According to new calculations published in the British Journal of Ophthalmology, an estimated 77 million Europeans will be affected by age-related macular degeneration (AMD) by the year 2050, with global estimates reaching 300 million by 2040. Like Europeans and other developed countries, AMD is the leading cause of irreversible vision loss and blindness in older Americans over the age of 65. When advanced, AMD can be treated, but not cured.
As we age, the macula－the light-sensing tissue at the back of the eye within the central portion of the retina that provides sharp and detailed central vision－deteriorates; and in advanced stages, blood vessels grow and leak fluid and blood into the macula obscuring vision. Because the macula is responsible for allowing us to see fine detail, when fluid and blood build up in that area of the eye, it causes severe damage and vision loss.
The Gut-Retina Axis
Although AMD is a complex disease that has yet to be fully understood, researchers have identified genes and pathways that are involved in the pathobiology of AMD, the most plausible target genes among them being B3GLCT and BLOC1S1. Dietary, lifestyle and environmental factors interact with these target disease genes that may contribute to the development of the disease and its severity; for example, smoking increases the risk of AMD, while increasing intake of dark, leafy greens and fatty fish reduces risk.
According to a review published in Nutrients, dysbiosis and/or leaky gut, chronic inflammation, aging, smoking, obesity, poor dietary habits, and UV-B light exposure influence the risk and progression of AMD. Our intestinal microbial ecosystem is largely driven by our diets; animal studies show that obese mice have 50% fewer Bacteroidetes and proportionally higher levels of Firmicutes compared to lean mice. The gut microbiome plays a pivotal role in determining the host’s metabolic pathways, in Western diets, for example, of obesity and low-grade inflammation (elevated production of IL-6, IL-1beta, TNF-alpha, and VEGF-A).
A high saturated fat, high refined sugar Western diet that mainly consists of dairy products, margarine, gravies, processed meats, sweets, and desserts, energy drinks, sodas, refined grains, and french fries was strongly associated with an increased predominance of advanced-stage AMD in a cross-sectional study. High fat diet-fed mice showed a 60% increase in neovascularization in retinal tissue compared to regular diet-fed mice, which may explain the role of the gut microbiome in retinal and choroidal neoangiogenesis, supporting the concept of a “gut-retina axis”. Furthermore, high-glucose and high-fructose fed-diets showed lower microbial diversity than normal diet-fed mice, and inflammatory cytokine expression was significantly higher in the colons of high-fat, high-glucose, and high-fructose fed mice than normal chow-fed mice, which increased lipopolysaccharide levels, altered intestinal permeability, and enhanced metabolic endotoxemia.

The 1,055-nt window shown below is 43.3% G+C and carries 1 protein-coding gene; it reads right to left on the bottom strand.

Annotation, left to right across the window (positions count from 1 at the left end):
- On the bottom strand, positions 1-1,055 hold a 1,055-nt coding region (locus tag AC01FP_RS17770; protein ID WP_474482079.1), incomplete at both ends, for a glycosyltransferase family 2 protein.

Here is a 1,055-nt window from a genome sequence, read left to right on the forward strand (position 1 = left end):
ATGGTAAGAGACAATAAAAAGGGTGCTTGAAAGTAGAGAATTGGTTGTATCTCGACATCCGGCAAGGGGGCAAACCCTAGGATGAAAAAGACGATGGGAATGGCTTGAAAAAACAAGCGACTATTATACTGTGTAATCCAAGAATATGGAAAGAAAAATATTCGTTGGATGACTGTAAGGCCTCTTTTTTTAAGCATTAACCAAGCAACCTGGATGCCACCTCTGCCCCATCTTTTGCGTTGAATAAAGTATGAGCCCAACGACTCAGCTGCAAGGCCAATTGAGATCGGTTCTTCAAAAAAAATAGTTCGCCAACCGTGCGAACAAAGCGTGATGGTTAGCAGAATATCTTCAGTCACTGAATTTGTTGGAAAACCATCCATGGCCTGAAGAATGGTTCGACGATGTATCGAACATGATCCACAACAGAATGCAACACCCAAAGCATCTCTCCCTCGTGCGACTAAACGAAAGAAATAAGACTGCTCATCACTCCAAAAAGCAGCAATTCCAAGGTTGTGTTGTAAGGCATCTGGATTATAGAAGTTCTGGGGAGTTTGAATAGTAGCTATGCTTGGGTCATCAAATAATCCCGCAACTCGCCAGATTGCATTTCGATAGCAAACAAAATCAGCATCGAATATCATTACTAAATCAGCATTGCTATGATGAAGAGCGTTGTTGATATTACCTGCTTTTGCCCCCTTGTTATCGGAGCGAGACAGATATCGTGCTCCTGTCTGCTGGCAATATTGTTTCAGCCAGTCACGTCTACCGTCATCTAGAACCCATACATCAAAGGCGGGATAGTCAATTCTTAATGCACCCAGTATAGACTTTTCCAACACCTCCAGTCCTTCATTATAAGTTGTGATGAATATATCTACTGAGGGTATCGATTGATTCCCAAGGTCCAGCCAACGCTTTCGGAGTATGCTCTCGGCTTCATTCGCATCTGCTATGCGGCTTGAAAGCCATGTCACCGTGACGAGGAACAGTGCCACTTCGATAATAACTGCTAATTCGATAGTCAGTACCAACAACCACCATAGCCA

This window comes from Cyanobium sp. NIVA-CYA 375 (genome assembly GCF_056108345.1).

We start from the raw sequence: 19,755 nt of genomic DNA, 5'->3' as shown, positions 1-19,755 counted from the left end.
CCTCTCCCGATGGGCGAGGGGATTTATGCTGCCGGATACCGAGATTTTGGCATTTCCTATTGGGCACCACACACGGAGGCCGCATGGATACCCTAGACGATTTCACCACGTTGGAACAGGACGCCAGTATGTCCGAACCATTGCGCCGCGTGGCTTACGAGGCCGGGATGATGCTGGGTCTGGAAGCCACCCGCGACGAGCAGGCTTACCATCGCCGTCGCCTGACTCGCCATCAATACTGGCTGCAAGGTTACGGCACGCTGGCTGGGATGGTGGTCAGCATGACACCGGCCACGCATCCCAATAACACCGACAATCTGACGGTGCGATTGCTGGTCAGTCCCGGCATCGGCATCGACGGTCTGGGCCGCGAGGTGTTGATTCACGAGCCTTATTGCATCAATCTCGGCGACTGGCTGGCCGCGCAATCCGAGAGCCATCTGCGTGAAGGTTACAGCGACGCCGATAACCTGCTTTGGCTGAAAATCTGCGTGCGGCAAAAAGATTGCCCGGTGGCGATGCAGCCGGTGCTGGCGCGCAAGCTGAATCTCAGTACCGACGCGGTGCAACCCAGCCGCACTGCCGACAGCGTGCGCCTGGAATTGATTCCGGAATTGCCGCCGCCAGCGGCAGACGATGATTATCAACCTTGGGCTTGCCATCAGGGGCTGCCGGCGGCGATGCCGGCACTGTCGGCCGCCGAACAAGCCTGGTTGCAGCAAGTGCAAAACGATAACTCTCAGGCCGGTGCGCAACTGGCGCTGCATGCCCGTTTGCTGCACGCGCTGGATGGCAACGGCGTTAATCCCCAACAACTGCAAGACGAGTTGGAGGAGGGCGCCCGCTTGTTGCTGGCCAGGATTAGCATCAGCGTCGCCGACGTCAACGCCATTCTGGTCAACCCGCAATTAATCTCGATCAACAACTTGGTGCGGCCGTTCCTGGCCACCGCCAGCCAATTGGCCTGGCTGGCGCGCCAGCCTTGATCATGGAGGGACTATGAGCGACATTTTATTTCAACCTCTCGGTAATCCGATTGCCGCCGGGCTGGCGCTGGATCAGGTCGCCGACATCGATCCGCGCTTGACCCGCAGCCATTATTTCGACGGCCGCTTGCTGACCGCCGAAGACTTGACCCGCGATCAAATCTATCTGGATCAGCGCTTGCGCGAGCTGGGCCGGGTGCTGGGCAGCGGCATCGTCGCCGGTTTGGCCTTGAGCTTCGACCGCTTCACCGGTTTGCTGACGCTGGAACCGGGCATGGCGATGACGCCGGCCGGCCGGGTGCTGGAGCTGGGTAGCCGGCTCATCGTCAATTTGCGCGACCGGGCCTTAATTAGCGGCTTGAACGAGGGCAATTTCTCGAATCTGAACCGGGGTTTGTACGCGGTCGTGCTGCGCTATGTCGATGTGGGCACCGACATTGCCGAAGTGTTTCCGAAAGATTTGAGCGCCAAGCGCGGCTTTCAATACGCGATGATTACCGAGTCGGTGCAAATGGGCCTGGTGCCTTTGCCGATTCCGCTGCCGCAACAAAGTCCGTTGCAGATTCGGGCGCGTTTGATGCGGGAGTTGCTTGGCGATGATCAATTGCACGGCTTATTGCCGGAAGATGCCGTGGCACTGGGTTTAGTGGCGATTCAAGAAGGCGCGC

Nutrients to Support Vision and Eye Health
Because the eyes are constantly exposed to light-generated free radicals and other toxins which can cause major damage to the eyes, increasing the intake of eye-supportive nutrients may be beneficial for patients who are beginning to show signs of vision impairment as certain micronutrients have been shown to lower the risk of early-stage AMD progression. Lutein is a yellow carotenoid found in egg yolks, marigolds, kale, spinach, and broccoli that protects the retina from constant damage by free radicals. Like lutein, zeaxanthin is the other predominant fat-soluble antioxidant carotenoid that accumulates in the retina of the eye. Foods and supplements containing lutein (the esterified form providing superior absorption) and zeaxanthin (L/Z) can increase macular pigment density, which research shows is associated with prevention and/or slowing the progression of AMD. Among the 20 or 30 carotenoids present in human blood and tissue, L/Z are the only two found in the human eye.
In addition to lutein and zeaxanthin, the bilberry anthocyanins, as well as various other natural (not synthetic) mixed carotenoids, preformed vitamin A, vitamin C, vitamin E, zinc, alpha-lipoic acid, bioflavonoids, and polyphenols that are abundant in antioxidants are critical to maintaining optimal eye health. B vitamins from food and/or supplements are very important for modulating healthy levels of homocysteine. The amino acid, taurine, is another vital nutrient for vision and eye health; taurine and hypotaurine are known to be abundant in the young eye lens but have been shown to decrease by 70% in the aging lens.
Luckily for patients, aside from genetics, there are many modifiable and preventative factors for maintaining optimal eye health and visual acuity well into old age.